Though this list is not exhaustive, it is a way for you to see that, when it comes to illness, taking care of your loved ones requires vigilance and hard work. Contact an estate planning attorney to learn more about ways you can legally prepare in the event of an illness like breast cancer.
According to People Magazine, 33% of Americans say that fall is their favorite season. And, what’s not to love? Changing leaves, toasty fires, and pumpkin spice everything make fall a total treat. Fall also means change. Just like how the leaves go from green to red and orange, life brings with it a lot of changes as well. Some are positive, and some are negative, but all have to be dealt with in one way or another.
In this article, we’ll discuss common major life changes and their impact on your estate plans. Estate planning provides all the tools you need to deal with these changes, but it’s still important to discuss how exactly they can impact your plans.
Common Life Events
Below are some common major life changes that almost everyone runs into. Though some are positive, many are not-so-sunny. While it might be hard to face these events, it’s important to do so, rather than be unprepared if they do happen.
Estate planning isn’t just death planning, so the death we’re talking about here doesn’t have to be yours. If it is, a last will and testament, a trust, and guardianship papers (if you have minor children) are all must-haves to ensure that your assets are divided up the way you want and your kids are cared for.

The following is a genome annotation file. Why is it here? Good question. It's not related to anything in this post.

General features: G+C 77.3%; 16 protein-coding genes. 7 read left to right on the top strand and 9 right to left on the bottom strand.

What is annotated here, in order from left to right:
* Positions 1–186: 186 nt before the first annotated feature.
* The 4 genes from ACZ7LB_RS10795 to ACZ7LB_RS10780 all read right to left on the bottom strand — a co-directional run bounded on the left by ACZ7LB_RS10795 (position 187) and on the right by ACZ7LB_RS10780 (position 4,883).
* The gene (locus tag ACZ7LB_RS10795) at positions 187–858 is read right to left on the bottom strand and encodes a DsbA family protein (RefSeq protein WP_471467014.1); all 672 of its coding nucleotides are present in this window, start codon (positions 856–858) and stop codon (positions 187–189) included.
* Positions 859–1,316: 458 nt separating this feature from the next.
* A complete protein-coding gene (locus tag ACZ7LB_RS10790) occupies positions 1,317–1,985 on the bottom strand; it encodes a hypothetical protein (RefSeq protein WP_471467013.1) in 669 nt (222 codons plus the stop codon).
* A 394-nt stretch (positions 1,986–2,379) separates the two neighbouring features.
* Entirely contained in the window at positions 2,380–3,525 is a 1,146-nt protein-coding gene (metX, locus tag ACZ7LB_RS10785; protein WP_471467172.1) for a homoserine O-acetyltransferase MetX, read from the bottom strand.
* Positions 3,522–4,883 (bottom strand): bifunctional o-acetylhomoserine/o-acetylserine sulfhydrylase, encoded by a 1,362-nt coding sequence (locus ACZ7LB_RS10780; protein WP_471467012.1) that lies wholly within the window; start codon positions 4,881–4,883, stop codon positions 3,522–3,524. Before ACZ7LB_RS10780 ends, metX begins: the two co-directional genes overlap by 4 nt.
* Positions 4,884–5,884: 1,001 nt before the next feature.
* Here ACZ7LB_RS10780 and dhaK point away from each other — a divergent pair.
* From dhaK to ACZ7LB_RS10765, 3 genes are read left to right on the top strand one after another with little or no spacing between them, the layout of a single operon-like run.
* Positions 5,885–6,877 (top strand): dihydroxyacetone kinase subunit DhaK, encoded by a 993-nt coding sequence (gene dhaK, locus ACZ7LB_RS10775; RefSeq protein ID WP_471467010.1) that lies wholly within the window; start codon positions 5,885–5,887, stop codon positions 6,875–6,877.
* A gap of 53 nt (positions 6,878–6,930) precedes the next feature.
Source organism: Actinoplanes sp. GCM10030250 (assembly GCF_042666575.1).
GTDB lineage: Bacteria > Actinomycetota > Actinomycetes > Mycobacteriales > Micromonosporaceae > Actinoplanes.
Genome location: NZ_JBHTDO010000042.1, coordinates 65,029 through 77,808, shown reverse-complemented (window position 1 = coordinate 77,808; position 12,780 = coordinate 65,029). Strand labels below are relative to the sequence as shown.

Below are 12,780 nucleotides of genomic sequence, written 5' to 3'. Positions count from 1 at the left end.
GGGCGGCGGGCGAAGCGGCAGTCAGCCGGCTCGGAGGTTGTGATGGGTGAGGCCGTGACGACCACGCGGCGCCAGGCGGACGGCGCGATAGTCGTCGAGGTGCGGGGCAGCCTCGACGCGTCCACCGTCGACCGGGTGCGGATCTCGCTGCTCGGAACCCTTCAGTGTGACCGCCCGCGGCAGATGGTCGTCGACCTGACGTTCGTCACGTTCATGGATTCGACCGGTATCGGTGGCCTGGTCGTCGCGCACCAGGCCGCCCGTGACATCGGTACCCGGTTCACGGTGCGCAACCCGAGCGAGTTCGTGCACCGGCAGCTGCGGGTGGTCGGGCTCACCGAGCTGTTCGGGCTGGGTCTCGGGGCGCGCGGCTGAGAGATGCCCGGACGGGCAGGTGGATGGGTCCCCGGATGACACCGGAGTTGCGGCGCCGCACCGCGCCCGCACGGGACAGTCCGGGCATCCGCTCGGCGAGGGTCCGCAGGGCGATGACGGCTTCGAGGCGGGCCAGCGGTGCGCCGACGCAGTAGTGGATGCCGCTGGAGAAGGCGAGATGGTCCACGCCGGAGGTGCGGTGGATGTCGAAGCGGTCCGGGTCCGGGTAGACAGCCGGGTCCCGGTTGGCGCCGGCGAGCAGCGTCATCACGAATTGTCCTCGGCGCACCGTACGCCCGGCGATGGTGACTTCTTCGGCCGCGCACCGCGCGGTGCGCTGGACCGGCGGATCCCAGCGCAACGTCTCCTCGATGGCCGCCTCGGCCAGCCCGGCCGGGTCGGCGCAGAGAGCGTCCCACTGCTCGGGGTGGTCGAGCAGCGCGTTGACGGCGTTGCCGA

If someone in your family dies and they were listed in your estate plan, what happens? This is where it gets tricky. There are succession laws that dictate who gets the asset(s) (if anyone), but you’d be better off changing your plan to make the decision yourself. If your intended beneficiary dies, you need to revisit your estate plan, ASAP.
On a happier note, a new baby can mean someone else to add as a beneficiary. If there is a new entrant to your family that you want to ensure is covered, be sure to do that sooner, rather than later. It’s all too easy to forget, but that forgetting can have consequences in the long-run.
As you can imagine, divorce has quite an impact on your estate plan. Your ex-spouse was likely listed as the beneficiary on your insurance, as well as a lot of other estate planning documents. Whether amicable or not-so-nice, you likely don’t want your former spouse coming to collect on your assets when you die. At some point during the divorce process, make sure you remove your ex from the paperwork. Contact an estate planning attorney to ensure you carry out the process thoroughly.